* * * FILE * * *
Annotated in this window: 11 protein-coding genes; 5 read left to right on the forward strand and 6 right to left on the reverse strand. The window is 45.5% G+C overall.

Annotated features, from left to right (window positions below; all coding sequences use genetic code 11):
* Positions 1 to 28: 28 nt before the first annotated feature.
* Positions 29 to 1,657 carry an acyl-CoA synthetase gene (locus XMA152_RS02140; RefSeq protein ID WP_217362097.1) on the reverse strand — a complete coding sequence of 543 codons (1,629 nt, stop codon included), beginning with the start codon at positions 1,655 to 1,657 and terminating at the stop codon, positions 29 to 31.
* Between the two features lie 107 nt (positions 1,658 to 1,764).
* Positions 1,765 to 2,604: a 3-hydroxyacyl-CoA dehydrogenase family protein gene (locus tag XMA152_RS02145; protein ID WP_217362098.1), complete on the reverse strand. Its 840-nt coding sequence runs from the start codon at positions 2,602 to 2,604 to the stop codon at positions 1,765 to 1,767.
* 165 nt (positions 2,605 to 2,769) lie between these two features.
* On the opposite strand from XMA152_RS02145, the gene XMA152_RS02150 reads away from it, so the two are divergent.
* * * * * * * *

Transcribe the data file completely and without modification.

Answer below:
Annotated in this window: 11 protein-coding genes; 5 read left to right on the forward strand and 6 right to left on the reverse strand. The window is 45.5% G+C overall.

Annotated features, from left to right (window positions below; all coding sequences use genetic code 11):
* Positions 1 to 28: 28 nt before the first annotated feature.
* Positions 29 to 1,657 carry an acyl-CoA synthetase gene (locus XMA152_RS02140; RefSeq protein ID WP_217362097.1) on the reverse strand — a complete coding sequence of 543 codons (1,629 nt, stop codon included), beginning with the start codon at positions 1,655 to 1,657 and terminating at the stop codon, positions 29 to 31.
* Between the two features lie 107 nt (positions 1,658 to 1,764).
* Positions 1,765 to 2,604: a 3-hydroxyacyl-CoA dehydrogenase family protein gene (locus tag XMA152_RS02145; protein ID WP_217362098.1), complete on the reverse strand. Its 840-nt coding sequence runs from the start codon at positions 2,602 to 2,604 to the stop codon at positions 1,765 to 1,767.
* 165 nt (positions 2,605 to 2,769) lie between these two features.
* On the opposite strand from XMA152_RS02145, the gene XMA152_RS02150 reads away from it, so the two are divergent.